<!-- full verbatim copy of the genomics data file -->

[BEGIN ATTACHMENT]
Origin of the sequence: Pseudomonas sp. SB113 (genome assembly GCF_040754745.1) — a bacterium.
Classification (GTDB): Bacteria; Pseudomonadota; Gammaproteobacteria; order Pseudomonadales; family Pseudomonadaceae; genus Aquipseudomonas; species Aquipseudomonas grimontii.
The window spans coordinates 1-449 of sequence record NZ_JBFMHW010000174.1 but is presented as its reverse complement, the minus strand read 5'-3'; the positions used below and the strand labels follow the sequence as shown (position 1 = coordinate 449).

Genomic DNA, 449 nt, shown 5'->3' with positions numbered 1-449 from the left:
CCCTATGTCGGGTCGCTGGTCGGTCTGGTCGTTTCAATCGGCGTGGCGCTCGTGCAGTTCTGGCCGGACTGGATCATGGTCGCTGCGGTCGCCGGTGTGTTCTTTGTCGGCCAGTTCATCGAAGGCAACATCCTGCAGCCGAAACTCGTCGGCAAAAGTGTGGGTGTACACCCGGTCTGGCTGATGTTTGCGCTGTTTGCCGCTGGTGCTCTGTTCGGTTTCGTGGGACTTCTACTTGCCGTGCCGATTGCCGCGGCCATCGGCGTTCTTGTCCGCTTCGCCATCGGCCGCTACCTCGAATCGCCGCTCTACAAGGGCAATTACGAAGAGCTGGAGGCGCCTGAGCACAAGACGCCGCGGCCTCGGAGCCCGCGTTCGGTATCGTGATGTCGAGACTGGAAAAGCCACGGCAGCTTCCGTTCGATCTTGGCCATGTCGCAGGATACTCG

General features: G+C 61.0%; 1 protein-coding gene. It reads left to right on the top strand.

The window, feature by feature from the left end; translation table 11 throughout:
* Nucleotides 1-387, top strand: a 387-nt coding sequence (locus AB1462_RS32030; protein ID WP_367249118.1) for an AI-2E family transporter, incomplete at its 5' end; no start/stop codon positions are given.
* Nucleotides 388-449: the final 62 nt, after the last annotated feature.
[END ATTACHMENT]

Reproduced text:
Origin of the sequence: Pseudomonas sp. SB113 (genome assembly GCF_040754745.1) — a bacterium.
Classification (GTDB): Bacteria; Pseudomonadota; Gammaproteobacteria; order Pseudomonadales; family Pseudomonadaceae; genus Aquipseudomonas; species Aquipseudomonas grimontii.
The window spans coordinates 1-449 of sequence record NZ_JBFMHW010000174.1 but is presented as its reverse complement, the minus strand read 5'-3'; the positions used below and the strand labels follow the sequence as shown (position 1 = coordinate 449).

Genomic DNA, 449 nt, shown 5'->3' with positions numbered 1-449 from the left:
CCCTATGTCGGGTCGCTGGTCGGTCTGGTCGTTTCAATCGGCGTGGCGCTCGTGCAGTTCTGGCCGGACTGGATCATGGTCGCTGCGGTCGCCGGTGTGTTCTTTGTCGGCCAGTTCATCGAAGGCAACATCCTGCAGCCGAAACTCGTCGGCAAAAGTGTGGGTGTACACCCGGTCTGGCTGATGTTTGCGCTGTTTGCCGCTGGTGCTCTGTTCGGTTTCGTGGGACTTCTACTTGCCGTGCCGATTGCCGCGGCCATCGGCGTTCTTGTCCGCTTCGCCATCGGCCGCTACCTCGAATCGCCGCTCTACAAGGGCAATTACGAAGAGCTGGAGGCGCCTGAGCACAAGACGCCGCGGCCTCGGAGCCCGCGTTCGGTATCGTGATGTCGAGACTGGAAAAGCCACGGCAGCTTCCGTTCGATCTTGGCCATGTCGCAGGATACTCG

General features: G+C 61.0%; 1 protein-coding gene. It reads left to right on the top strand.

The window, feature by feature from the left end; translation table 11 throughout:
* Nucleotides 1-387, top strand: a 387-nt coding sequence (locus AB1462_RS32030; protein ID WP_367249118.1) for an AI-2E family transporter, incomplete at its 5' end; no start/stop codon positions are given.
* Nucleotides 388-449: the final 62 nt, after the last annotated feature.